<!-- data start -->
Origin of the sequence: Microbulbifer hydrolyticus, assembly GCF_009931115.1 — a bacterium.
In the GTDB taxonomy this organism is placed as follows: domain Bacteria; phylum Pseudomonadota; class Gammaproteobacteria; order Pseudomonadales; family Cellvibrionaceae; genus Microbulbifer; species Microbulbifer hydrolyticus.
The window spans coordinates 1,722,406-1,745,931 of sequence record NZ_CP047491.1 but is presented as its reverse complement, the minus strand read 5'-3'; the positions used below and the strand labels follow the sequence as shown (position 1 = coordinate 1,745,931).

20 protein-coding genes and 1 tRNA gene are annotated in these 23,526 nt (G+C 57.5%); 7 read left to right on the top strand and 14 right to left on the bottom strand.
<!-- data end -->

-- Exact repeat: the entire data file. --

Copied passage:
Origin of the sequence: Microbulbifer hydrolyticus, assembly GCF_009931115.1 — a bacterium.
In the GTDB taxonomy this organism is placed as follows: domain Bacteria; phylum Pseudomonadota; class Gammaproteobacteria; order Pseudomonadales; family Cellvibrionaceae; genus Microbulbifer; species Microbulbifer hydrolyticus.
The window spans coordinates 1,722,406-1,745,931 of sequence record NZ_CP047491.1 but is presented as its reverse complement, the minus strand read 5'-3'; the positions used below and the strand labels follow the sequence as shown (position 1 = coordinate 1,745,931).

20 protein-coding genes and 1 tRNA gene are annotated in these 23,526 nt (G+C 57.5%); 7 read left to right on the top strand and 14 right to left on the bottom strand.